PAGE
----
The beleaguered Kent and Canterbury Hospital’s new interim chief executive will earn a jaw-dropping £294,000 for a year’s work – despite only working a four-day week.
Chris Bown’s astonishing pay packet – more than double the Prime Minister’s salary – has been branded “disgraceful” by a nursing union.
Mr Bown will become the highest paid public servant in Canterbury, earning £120,000 a year more than the outgoing hospital chief Stuart Bain, who retires in March.
Chris Bown will start as the East Kent hospitals trust chief executive in March
The 53-year-old, who will earn £1,400 a day, will be in charge of leading the crisis-hit East Kent Hospitals University NHS Foundation Trust out of special measures.
He will join from the scandal-hit Stafford Hospital, where he has been working since September in a similar interim role to turn its fortunes around.
He will stay in east Kent until 2016, when a permanent replacement is found.
“It is astonishing and disgraceful that a salary of this nature is offered to a public servant when NHS staff have had to fight so hard to secure a measly one per cent pay increase…” Sarah Dodsworth, RCN
Reacting to news of Mr Bown’s salary – which could pay the wages of 14 nurses – the Royal College of Nursing’s operational manager Sarah Dodsworth said: “It is astonishing and disgraceful that a salary of this nature is offered to a public servant when NHS staff have had to fight so hard to secure a measly one per cent pay increase.
“It seems unfair that he will only be working a four day week, when nurses are working extra hours for free on a daily basis in order to provide safe patient care.”
But Sandra Le Blanc, the trust’s director of human resources, has defended his huge pay packet.
She said: “Chris will be paid £294,000 per annum, a salary which we independently benchmarked with other interim chief executives to enable us to attract suitable candidates.
“The contract we have set up with Chris is accordance with the guidance to Trusts on employing contractors and ensures that regular reviews of performance will take place.”
In September the Care Quality Commission (CQC) gave the trust its worst possible rating after identifying staff shortages, a culture of bullying and grave concerns about patient safety.
Mr Bown comes to the trust with experience of dealing with health trusts in crisis.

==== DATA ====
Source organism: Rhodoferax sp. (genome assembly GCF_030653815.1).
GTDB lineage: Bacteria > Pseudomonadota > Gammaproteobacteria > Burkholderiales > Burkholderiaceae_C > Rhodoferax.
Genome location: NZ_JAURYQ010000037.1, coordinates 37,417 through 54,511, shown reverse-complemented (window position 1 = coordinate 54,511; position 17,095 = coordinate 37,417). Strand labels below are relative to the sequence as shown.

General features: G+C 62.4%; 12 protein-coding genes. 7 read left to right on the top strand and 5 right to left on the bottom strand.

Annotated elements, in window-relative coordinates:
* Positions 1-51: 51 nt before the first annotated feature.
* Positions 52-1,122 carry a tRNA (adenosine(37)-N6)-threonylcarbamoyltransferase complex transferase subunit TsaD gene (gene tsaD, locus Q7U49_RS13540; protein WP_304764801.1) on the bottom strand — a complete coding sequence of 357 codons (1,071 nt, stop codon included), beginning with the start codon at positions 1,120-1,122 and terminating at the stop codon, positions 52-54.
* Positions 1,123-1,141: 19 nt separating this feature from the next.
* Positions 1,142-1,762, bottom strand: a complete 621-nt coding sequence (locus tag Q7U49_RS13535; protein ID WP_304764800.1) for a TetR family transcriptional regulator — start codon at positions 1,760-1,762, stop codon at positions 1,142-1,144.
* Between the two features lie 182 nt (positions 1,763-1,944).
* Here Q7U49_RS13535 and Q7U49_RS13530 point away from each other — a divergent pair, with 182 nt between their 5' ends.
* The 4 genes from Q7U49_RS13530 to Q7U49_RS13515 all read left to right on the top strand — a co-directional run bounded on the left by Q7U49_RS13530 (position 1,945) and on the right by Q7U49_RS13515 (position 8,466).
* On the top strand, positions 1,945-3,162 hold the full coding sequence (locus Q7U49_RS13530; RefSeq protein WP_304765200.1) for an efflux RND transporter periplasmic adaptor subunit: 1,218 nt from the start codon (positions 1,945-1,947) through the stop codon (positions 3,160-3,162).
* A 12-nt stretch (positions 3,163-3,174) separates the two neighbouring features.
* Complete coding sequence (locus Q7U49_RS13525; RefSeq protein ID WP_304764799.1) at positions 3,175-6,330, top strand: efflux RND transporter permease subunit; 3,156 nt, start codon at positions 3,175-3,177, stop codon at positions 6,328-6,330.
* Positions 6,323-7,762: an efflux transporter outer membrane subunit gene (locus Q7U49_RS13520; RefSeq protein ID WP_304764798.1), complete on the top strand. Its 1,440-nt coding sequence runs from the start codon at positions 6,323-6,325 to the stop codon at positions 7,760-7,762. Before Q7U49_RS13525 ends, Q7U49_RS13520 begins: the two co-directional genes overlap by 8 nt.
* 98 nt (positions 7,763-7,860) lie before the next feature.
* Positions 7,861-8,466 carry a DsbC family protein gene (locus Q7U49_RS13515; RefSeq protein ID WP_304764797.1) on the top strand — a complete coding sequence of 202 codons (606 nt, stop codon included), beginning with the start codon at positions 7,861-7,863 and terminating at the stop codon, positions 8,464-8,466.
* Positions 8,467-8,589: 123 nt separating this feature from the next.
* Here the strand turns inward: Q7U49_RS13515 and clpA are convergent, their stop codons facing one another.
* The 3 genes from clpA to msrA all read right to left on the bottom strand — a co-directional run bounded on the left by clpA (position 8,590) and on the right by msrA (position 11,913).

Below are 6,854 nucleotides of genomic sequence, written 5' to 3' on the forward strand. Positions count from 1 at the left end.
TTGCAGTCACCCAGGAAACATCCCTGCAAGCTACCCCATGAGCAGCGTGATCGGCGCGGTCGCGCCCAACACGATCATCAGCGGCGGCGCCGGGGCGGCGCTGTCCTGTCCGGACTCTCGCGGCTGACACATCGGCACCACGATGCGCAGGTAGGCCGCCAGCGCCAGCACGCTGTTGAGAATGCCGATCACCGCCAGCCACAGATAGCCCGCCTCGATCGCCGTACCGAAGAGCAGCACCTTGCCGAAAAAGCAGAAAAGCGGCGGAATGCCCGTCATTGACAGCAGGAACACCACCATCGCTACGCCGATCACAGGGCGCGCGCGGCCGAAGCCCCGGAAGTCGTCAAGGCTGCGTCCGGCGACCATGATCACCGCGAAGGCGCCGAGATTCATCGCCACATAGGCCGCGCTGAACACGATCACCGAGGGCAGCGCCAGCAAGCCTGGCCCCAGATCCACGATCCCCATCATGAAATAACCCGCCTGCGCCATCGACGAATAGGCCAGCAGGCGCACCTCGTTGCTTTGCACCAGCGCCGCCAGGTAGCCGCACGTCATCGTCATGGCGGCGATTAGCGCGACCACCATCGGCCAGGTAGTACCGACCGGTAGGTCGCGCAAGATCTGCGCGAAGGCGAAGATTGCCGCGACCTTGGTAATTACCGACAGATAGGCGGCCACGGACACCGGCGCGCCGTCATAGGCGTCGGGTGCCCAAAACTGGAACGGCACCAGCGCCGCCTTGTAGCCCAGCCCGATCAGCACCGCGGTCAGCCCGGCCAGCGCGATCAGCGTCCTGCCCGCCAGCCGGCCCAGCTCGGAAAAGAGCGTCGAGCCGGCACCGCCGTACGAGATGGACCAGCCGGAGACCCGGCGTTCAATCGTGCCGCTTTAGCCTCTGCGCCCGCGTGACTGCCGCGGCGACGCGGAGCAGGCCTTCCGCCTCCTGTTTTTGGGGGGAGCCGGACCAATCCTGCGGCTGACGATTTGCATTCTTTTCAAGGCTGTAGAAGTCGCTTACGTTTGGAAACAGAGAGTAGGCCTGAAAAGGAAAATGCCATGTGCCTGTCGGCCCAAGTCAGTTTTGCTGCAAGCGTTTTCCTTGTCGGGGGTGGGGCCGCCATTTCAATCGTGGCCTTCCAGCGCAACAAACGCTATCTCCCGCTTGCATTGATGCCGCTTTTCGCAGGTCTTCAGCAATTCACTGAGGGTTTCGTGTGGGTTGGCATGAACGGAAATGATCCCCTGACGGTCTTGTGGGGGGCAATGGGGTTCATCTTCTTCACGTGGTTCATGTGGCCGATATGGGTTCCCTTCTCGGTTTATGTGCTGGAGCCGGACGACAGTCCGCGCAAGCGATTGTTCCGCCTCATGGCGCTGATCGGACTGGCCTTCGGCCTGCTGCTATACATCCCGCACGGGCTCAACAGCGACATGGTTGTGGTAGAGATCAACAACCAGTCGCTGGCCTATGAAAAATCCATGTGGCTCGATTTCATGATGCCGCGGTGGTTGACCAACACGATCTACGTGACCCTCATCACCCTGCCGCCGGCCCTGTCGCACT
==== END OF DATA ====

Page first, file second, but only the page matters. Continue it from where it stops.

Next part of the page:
Chris Bown will earn more than double the salary of Prime Minister David Cameron. Picture: John Westhrop
In the past year, he has been managing director of the County Hospital, Stafford – formerly Stafford Hospital – where as many as 1,200 excess deaths were reported between January 2005 and March 2009.
Nicholas Wells, chairman of the east Kent trust, welcomed Mr Bown’s year-long appointment.
He said: “I believe Chris will provide the high quality leadership that EKHUFT requires for its next phase of development and I am greatly looking forward to him joining us.
The Kent and Canterbury Hospital sign
“Chris has been appointed for a period of one year.
“This will give our trust the stability of leadership which will be important as we strive to make substantial progress with our CQC action plan, resolve the operational challenges we face and, over the summer, take our strategic plans into public consultation.
“In this way, EKHUFT should be able to make significant progress and hopefully come out of special measures, which will greatly assist the process of recruiting a substantive chief executive, which we will resume in 2016.”
The trust describes Mr Bown as “a long standing chief executive with a wealth of experience in steering NHS organisations through challenging periods of change”.
He led Poole Hospital Foundation Trust and before that West Suffolk Trust for a total of 10 years. Previously, he worked in operations and corporate development at Birmingham Children’s hospital. He started his NHS career at both Guy’s and St Thomas’ Hospitals, London.
Mr Bown will formally start his job on March 23.